They start well but fade badly against better-conditioned nations. That could end their dreams early on. 

Iran's Defensive Trap

6 of 10

    Chung Sung-Jun/Getty Images

    Argentina are expected to win Group F, while Bosnia & Herzegovina and Nigeria both have a reasonable shot at qualifying.

    Iran are seen as the whipping boys of the group, but during the Asian qualifying phases, they proved they're a tough nut to crack.

    There's a chance the Persian Stars will be king-makers in this group. The odds are that one of the three nations set to play them will come unstuck against their defensive, tough football.

    Iran will defend deep, counterattack and never overcommit. 

The Nigerian Football Association

7 of 10

    Steve Haag/Getty Images

    Nigeria are ticking along rather nicely under Stephen Keshi, so much so that B/R's Jonathan Wilson nominated him the tactical genius of 2013.

    Keshi has built a young side around talents such as Ogenyi Onazi and Kenneth Omeruo, and in the process dropped regulars Joseph Yobo and Obafemi Martins.

    Unfortunately, despite his excellent work in restoring the Super Eagles to top-dog status in Africa and winning the 2013 Africa Cup of Nations, the Nigerian Football Association continue to undermine his position by demanding older players be reinstated to the lineup.

    Despite his undoubted and obvious success, his position has been considered tenuous for some time.

    Nigeria are good, but they could implode at any moment.  

Young Talents Go Either Way

8 of 10

    Claudio Villa/Getty Images

    Ogenyi Onazi and Kenneth Omeruo are just two in a long list of young Nigerians making an impression at the top level for their country. Sunday Mba, Godfrey Oboabona, Ahmed Musa and more are in Stephen Keshi's squad. Many had a role to play in the 2013 Africa Cup of Nations.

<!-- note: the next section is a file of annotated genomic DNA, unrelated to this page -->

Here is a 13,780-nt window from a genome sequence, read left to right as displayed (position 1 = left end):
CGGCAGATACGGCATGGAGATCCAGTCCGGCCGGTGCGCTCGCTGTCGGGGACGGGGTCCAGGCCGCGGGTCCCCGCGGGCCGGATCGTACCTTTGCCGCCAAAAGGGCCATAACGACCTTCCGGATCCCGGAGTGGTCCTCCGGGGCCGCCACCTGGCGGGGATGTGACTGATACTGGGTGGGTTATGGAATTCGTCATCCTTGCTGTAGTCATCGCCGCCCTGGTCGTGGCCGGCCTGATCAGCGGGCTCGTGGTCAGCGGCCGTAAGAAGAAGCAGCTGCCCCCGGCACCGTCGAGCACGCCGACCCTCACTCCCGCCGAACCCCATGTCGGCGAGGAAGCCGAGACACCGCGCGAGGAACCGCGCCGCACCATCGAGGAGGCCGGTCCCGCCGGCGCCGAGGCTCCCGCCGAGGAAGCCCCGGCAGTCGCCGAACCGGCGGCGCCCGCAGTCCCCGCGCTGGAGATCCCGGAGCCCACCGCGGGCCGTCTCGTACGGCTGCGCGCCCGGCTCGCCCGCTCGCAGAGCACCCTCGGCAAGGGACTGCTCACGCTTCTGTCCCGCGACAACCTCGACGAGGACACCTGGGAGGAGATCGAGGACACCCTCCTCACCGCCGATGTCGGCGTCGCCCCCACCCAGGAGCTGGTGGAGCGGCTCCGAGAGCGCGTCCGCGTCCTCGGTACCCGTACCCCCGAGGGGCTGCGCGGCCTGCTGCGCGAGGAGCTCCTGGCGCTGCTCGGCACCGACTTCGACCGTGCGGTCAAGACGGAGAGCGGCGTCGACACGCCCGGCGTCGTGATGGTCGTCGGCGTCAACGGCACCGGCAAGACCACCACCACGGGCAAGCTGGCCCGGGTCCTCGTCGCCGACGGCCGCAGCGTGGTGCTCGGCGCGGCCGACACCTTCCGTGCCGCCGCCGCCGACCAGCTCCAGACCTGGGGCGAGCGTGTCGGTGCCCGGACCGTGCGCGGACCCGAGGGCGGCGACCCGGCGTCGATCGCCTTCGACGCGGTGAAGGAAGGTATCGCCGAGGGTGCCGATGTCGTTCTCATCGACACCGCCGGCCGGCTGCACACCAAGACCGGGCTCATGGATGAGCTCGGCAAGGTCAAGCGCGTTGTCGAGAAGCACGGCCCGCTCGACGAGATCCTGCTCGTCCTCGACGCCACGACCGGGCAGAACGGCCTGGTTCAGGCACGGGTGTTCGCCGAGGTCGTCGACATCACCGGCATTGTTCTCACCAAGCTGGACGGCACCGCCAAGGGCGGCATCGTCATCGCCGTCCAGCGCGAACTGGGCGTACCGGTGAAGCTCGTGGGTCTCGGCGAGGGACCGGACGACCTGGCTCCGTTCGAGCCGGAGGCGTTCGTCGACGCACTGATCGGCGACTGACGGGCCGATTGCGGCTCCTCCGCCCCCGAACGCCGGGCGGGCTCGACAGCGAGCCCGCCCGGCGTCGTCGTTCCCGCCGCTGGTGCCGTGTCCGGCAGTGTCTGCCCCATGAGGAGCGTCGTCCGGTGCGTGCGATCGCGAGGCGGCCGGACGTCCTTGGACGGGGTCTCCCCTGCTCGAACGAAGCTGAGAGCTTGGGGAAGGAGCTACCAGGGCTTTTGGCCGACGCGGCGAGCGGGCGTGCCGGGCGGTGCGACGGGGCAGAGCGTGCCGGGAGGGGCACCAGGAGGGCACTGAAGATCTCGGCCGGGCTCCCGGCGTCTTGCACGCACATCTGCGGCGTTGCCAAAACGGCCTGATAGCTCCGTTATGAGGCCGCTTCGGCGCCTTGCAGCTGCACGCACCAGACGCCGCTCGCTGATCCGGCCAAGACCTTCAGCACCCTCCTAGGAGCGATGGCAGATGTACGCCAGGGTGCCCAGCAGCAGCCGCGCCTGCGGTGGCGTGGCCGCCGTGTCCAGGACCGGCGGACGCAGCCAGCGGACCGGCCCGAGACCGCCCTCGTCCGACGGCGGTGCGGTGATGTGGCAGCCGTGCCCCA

Away from home soil, on the biggest stage in world football, can they keep the same measure of calm to their game?

    John Obi Mikel will be one of few veterans to guide them along, and the importance of the safe-handed Vincent Enyeama behind the defensive line cannot be overstated.

    Nigeria look a boom-or-bust-esque entity going into the finals. 

Defensive Conservatism Gone Mad

9 of 10

    Dilip Vishwanat/Getty Images

    Iran will defend, Nigeria will take it slow and Bosnia & Herzegovina may overthink it all and temper their approach as well. There's already a dominant feeling among Dragons fans that Vedad Ibisevic will drop to the bench, with Safet Susic opting to play one up top.

    If that happens, we could well have Argentina viciously attacking three sides determined to sit in and keep it tight until the moment comes to attack.

    For BIH, that's a tragic turn of events, and Nigeria too must open out and use their offensive pieces to break teams down properly.

    If not, one of those two will exit with a whimper, freeing up qualification for the other. 

Battle of the Flanks

10 of 10

    Thananuwat Srirasant/Getty Images

    Iran and Bosnia & Herzegovina have a weakness at both full-back spots, while Nigeria and Argentina lack star quality at one of theirs too.

    All four teams have strong options on the wings, though, with the talent ranging from Victor Moses to Ashkan Dejagah to Lionel Messi and Sergio Aguero.

    All four teams will be looking to work the flanks and the left- and right-backs are in for a really torrid time this summer. Whichever sides create the best overloads and chances will do so by utilising the wings.